16. The method of claim 15 including the steps of:
E) removing the bag extended into the slot; and
F) resuming the feeding of the bag assembly across the work surface.
17. The method of claim 16 including the step of:
G) inflating a bag located on the work surface with a stream of air.
Description
FIELD OF THE INVENTION

The invention relates to product baggers of the type in which an indefinite length shingled bag assembly is fed to a workstation where products are placed in lead bags, and to related methods.

BACKGROUND OF THE INVENTION

Foods products, such as meat, cheese and the like, are conventionally packaged in plastic bags using an automated bagger of the type described in U.S. Pat. No. 6,837,023. The bagger feeds empty lead bags mounted on tapes in a shingled bag assembly along a workstation surface. The lead bag in the assembly is inflated and a product is inserted into the bag. The filled bag is then stripped from the bag assembly and sealed and the tape is drawn into a tape slot extending across the workstation surface and wound onto a reel under the workstation. Winding of the tape feeds the next bag in the shingled assembly to the workstation surface, the bag is inflated by an air blast and the cycle is repeated.

When the lead bag is feed along the workstation surface, the leading end of the bag activates a trigger extending above workstation surface adjacent the slot. Trigger activation sends a signal to the bagger to halt feeding the bag assembly. This prevents the bagger from winding unfilled bags attached to the tape around the reel and prevents bag waste.

During high-speed operation of the bagger, a bagger operator will load product into a moving lead bag before the bag activates the trigger. The operator will rapidly load product into the moving lead bag as soon as the bag is inflated and then remove the loaded bag from the workstation to prepare for loading the next bag. The leading ends of the bags do not engage the trigger.

The operator may during high speed loading, accidentally move the product against the trigger as the product is moved into a moving lead bag. Accidental activation of the trigger deactivates the bagger and slows product packing. The operator must wait for the bagger to resume feeding the bag assembly before product packaging can resume.

In the case of baggers that include printers, accidental activation of the trigger will further slow operation of the bagger as the printer must reset before product packaging can resume.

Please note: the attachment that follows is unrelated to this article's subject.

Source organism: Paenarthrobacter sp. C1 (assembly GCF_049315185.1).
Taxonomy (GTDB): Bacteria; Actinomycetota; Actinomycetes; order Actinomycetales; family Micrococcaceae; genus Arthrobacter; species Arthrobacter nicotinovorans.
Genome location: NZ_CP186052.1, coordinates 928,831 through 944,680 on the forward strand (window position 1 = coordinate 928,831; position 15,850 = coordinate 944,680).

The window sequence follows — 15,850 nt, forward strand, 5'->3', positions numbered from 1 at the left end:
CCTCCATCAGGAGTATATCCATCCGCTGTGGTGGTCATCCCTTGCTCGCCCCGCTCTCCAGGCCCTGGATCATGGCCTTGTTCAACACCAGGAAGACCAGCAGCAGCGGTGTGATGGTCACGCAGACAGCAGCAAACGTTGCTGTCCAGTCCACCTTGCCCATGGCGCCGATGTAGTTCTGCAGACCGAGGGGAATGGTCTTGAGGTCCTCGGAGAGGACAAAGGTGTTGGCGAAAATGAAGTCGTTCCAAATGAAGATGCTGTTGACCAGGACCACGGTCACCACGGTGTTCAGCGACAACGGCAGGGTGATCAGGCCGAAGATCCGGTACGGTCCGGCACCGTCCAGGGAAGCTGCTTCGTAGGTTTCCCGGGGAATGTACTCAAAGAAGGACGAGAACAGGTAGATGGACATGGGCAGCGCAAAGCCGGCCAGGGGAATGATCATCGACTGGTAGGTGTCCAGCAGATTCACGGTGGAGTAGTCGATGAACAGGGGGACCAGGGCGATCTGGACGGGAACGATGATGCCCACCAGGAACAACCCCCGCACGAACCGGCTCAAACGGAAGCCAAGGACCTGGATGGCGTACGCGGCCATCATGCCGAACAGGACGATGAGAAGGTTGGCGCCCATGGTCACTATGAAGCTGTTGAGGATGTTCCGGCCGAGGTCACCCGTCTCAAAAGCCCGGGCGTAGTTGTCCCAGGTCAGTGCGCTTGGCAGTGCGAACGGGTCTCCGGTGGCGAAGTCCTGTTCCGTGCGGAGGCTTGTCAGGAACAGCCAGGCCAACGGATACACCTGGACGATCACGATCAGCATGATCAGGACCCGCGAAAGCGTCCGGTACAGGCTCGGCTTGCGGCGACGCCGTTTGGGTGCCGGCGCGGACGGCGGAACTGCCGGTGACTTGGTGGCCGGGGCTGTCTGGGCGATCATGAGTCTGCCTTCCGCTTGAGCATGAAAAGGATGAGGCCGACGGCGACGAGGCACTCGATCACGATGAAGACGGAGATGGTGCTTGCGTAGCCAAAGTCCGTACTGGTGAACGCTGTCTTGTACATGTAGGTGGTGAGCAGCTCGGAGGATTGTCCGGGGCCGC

Therefore, there is a need for an automated bagger and method that allow efficient, high-speed loading of moving bags delivered to a workstation without inadvertent deactivation of the bagger. The bagger must shut down when a lead bag is not loaded.

SUMMARY OF THE INVENTION

The invention is an automated bagger and method for improved high-speed bagging. The bagger has a sensor located in the tape slot below the workstation loading surface, out of the path of the product during loading into a bag. Loaded of products cannot stop the bagger.

If the bagger draws a lead bag on the bag assembly from the workstation into the tape slot, the sensor detects the leading end of the bag in the slot and stops the bagger reel from further feeding the bag assembly. The location of the sensor below the loading surface prevents accidental halt of bag feeding during high-speed operation of the bagger.

The invention improves bagging speed and efficiency.

Other objects and features of the invention will become apparent as the description proceeds, especially when taken in conjunction with the accompanying drawings illustrating the invention.

BRIEF DESCRIPTION OF THE DRAWINGS

FIG. 1 is a side view of a bagger;

FIG. 2 is a view of overlapped or shingled bags in a bag assembly; and

FIG. 3 is a side view of FIG. 2.

DESCRIPTION OF THE PREFERRED EMBODIMENT

The bagger 10 disclosed herein relates to the bagger of Glatfelter U.S. Pat. No. 6,837,023, the disclosure of which is incorporated herein by reference in its entirety

FIG. 1 illustrates bagger 10 having a frame 12, a workstation 14 having a work surface 15 at the top of the frame and an optional bag printer assembly 16 mounted on one side of frame 12. An indefinite length shingled bag assembly 18 is fed from bag assembly source or box 20 mounted on the bottom of frame 12, through printer assembly 16 and onto workstation surface 15. The printer assembly prints desired information, typically date and source information, on each bag in the bag assembly.

FIG. 2 illustrates a portion of assembly 18. The assembly includes two spaced, parallel indefinite length adhesive elongate members or strips 22. Generally rectangular shingled plastic bags 24 are adhered to strips 22. The assembly 18 is fed from box 20 to station 14 downstream in the direction of arrow 26.